When you’re writing code, you’re writing it primarily for other people and only secondarily for the computer. For any given problem, there’s generally a myriad of solutions that produce the desired output, with varying degrees of computational efficiency, but, with few exceptions, the optimal choice is the one that’s clean, clear, and easy for human beings to reason about.
If you’re working on the Second Conflict mission and you’ve arrived at the Totentanz only to find that Dum Dum is missing and there’s no way to progress, you’re in luck. Read on for a solution.
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If you’ve ever tried to use DataGrip to connect to a Heroku PostgreSQL database, you’ve learned that it doesn’t work out of the box. In this post, I’ll show you how to adjust your settings to have it working properly in no time!
You’ve been thinking about coding for a while and, these days, it seems like everyone is learning how to do it. You carve out some time on a Saturday afternoon, sit down at your computer, and decide that today is your day: you’re going to embark on a journey to become a programmer. Now, you stare blankly at the screen.
Today, Bloomberg continued riding on the anti-millennial bandwagon and published a new post entitled “A Quarter of Millennials Who Live at Home Don’t Work – Or Study.” For the past several years, we’ve seen a growing trend of media outlets opting for sensationalized headlines that drive clicks, shares, and comments, rather than ones that seek to genuinely inform their audience. I decided to investigate whether it is, in fact, true that 1/4th of millennials who live at home don’t work or study – here’s what I learned.
There seems to be a prevalent myth that, when it comes to GMOs, Monsanto, and related topics, there is an “information gap,” that is, that these issues simply haven’t been studied enough, or that they haven’t been studied in any truly comprehensive or long-term manner. The Internet has become a sort of “Wild West” when it comes to information: Anyone can publish anything they like. Sensational headlines trend. Dense scientific papers don’t. Conflicts of interest can be hard to identify. Charlatans, snake oil peddlers, quacks, and people who don’t realize that anecdotes don’t qualify as evidence, have free reign to produce articles that prey upon some of your deepest fears and appeal to the less-than-logical elements of the human brain, leading you to make potentially fatal decisions.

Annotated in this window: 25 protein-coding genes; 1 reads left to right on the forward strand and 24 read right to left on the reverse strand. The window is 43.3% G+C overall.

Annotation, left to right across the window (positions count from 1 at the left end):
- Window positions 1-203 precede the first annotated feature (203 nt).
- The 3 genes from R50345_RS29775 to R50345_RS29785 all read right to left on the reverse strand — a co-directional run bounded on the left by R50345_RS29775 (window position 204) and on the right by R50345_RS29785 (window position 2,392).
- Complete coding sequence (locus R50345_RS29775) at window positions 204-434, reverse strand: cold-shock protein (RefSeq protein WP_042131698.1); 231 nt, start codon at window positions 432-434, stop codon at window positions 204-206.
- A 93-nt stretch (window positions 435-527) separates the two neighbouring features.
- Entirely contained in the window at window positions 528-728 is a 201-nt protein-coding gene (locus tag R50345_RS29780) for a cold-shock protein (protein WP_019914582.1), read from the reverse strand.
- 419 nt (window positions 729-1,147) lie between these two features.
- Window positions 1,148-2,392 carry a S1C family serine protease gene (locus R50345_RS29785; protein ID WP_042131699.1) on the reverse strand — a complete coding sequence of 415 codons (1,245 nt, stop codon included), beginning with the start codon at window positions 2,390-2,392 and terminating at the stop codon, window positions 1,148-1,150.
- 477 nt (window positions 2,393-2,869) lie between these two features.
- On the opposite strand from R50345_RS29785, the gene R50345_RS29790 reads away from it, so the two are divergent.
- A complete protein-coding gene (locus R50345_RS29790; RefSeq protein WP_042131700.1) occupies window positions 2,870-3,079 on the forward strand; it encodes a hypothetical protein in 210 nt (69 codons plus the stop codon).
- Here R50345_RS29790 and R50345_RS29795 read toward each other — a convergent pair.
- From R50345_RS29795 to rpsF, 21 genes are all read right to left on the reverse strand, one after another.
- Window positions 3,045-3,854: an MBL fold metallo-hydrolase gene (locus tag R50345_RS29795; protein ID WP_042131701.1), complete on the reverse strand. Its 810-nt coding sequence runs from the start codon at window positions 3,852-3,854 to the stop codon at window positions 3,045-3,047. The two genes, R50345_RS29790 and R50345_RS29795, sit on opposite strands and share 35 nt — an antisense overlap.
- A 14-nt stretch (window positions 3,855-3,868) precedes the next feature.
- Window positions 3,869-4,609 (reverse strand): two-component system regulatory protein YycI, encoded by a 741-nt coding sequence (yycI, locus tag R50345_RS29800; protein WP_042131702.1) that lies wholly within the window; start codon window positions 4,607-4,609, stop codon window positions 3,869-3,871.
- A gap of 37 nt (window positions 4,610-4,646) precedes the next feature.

Being a medical practitioner, I think, is much more than being able to diagnose an illness and create a treatment plan — it’s about tapping into the very essence of what it means to be human.
No industry is immune to advances in technology – and far too many people learn this the hard way. Whether you’re looking to enhance your job security, climb the corporate ladder, or even make yourself a more competitive applicant in the hiring process, taking the time to future-proof yourself can have significant returns now and in the future.
There’s no question that the Department of Defense is an egregiously wasteful organization. Whether you’re looking at the big picture (like occupying a country for more than a decade for no good reason) or zooming in a bit (to local recruiting offices, individual projects, or even military advertising), there’s no shortage of waste to be found. In a country where 610,042 people are homeless, the outstanding student debt balance comes in at more than $1.2 trillion, more than 16 million children (22% of all children in the country) live in families with incomes below the federal poverty level, and millions of people can’t afford health insurance, surely there is no shortage of worthy causes for taxpayer dollars. However, the Department of Defense is seemingly unconcerned about education and child poverty – because it continues to burn taxpayer dollars in some of the most outlandish ways possible.